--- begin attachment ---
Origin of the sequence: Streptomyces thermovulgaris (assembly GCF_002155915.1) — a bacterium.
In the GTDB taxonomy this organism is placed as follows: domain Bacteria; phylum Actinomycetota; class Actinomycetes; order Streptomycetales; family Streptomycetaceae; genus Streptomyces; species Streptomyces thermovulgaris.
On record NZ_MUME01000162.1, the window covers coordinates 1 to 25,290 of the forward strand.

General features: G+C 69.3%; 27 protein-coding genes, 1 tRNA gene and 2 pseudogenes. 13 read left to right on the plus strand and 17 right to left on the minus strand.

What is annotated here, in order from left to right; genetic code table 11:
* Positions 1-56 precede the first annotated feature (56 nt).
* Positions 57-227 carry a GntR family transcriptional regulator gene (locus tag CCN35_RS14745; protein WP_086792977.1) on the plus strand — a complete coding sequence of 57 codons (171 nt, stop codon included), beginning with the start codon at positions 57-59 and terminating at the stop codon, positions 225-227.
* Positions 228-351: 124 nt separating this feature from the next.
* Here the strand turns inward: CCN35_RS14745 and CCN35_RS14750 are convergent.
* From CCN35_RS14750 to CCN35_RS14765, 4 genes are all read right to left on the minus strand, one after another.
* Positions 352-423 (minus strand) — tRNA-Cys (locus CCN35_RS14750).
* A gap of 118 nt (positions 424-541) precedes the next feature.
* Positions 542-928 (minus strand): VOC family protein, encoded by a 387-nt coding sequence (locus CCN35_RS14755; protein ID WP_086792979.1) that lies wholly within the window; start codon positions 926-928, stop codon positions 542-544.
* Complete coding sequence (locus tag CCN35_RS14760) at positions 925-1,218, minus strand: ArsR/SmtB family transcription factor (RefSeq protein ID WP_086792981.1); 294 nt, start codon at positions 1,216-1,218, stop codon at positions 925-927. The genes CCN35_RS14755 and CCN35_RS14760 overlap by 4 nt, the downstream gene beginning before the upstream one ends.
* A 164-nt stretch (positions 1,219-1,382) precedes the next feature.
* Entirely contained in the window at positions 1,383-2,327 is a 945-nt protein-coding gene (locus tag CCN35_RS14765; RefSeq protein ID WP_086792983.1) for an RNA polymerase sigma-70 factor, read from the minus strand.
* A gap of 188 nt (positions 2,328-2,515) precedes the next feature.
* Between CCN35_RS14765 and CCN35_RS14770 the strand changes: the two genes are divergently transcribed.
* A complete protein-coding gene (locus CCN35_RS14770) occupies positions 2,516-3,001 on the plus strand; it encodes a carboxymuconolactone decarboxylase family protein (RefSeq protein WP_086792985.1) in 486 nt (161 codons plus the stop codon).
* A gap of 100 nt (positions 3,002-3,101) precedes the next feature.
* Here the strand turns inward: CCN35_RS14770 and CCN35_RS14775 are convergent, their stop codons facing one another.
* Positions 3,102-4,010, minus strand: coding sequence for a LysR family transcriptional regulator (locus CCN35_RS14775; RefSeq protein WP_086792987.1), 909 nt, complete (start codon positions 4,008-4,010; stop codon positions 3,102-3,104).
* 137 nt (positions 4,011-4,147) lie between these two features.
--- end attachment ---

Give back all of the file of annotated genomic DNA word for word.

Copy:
Origin of the sequence: Streptomyces thermovulgaris (assembly GCF_002155915.1) — a bacterium.
In the GTDB taxonomy this organism is placed as follows: domain Bacteria; phylum Actinomycetota; class Actinomycetes; order Streptomycetales; family Streptomycetaceae; genus Streptomyces; species Streptomyces thermovulgaris.
On record NZ_MUME01000162.1, the window covers coordinates 1 to 25,290 of the forward strand.

General features: G+C 69.3%; 27 protein-coding genes, 1 tRNA gene and 2 pseudogenes. 13 read left to right on the plus strand and 17 right to left on the minus strand.

What is annotated here, in order from left to right; genetic code table 11:
* Positions 1-56 precede the first annotated feature (56 nt).
* Positions 57-227 carry a GntR family transcriptional regulator gene (locus tag CCN35_RS14745; protein WP_086792977.1) on the plus strand — a complete coding sequence of 57 codons (171 nt, stop codon included), beginning with the start codon at positions 57-59 and terminating at the stop codon, positions 225-227.
* Positions 228-351: 124 nt separating this feature from the next.
* Here the strand turns inward: CCN35_RS14745 and CCN35_RS14750 are convergent.
* From CCN35_RS14750 to CCN35_RS14765, 4 genes are all read right to left on the minus strand, one after another.
* Positions 352-423 (minus strand) — tRNA-Cys (locus CCN35_RS14750).
* A gap of 118 nt (positions 424-541) precedes the next feature.
* Positions 542-928 (minus strand): VOC family protein, encoded by a 387-nt coding sequence (locus CCN35_RS14755; protein ID WP_086792979.1) that lies wholly within the window; start codon positions 926-928, stop codon positions 542-544.
* Complete coding sequence (locus tag CCN35_RS14760) at positions 925-1,218, minus strand: ArsR/SmtB family transcription factor (RefSeq protein ID WP_086792981.1); 294 nt, start codon at positions 1,216-1,218, stop codon at positions 925-927. The genes CCN35_RS14755 and CCN35_RS14760 overlap by 4 nt, the downstream gene beginning before the upstream one ends.
* A 164-nt stretch (positions 1,219-1,382) precedes the next feature.
* Entirely contained in the window at positions 1,383-2,327 is a 945-nt protein-coding gene (locus tag CCN35_RS14765; RefSeq protein ID WP_086792983.1) for an RNA polymerase sigma-70 factor, read from the minus strand.
* A gap of 188 nt (positions 2,328-2,515) precedes the next feature.
* Between CCN35_RS14765 and CCN35_RS14770 the strand changes: the two genes are divergently transcribed.
* A complete protein-coding gene (locus CCN35_RS14770) occupies positions 2,516-3,001 on the plus strand; it encodes a carboxymuconolactone decarboxylase family protein (RefSeq protein WP_086792985.1) in 486 nt (161 codons plus the stop codon).
* A gap of 100 nt (positions 3,002-3,101) precedes the next feature.
* Here the strand turns inward: CCN35_RS14770 and CCN35_RS14775 are convergent, their stop codons facing one another.
* Positions 3,102-4,010, minus strand: coding sequence for a LysR family transcriptional regulator (locus CCN35_RS14775; RefSeq protein WP_086792987.1), 909 nt, complete (start codon positions 4,008-4,010; stop codon positions 3,102-3,104).
* 137 nt (positions 4,011-4,147) lie between these two features.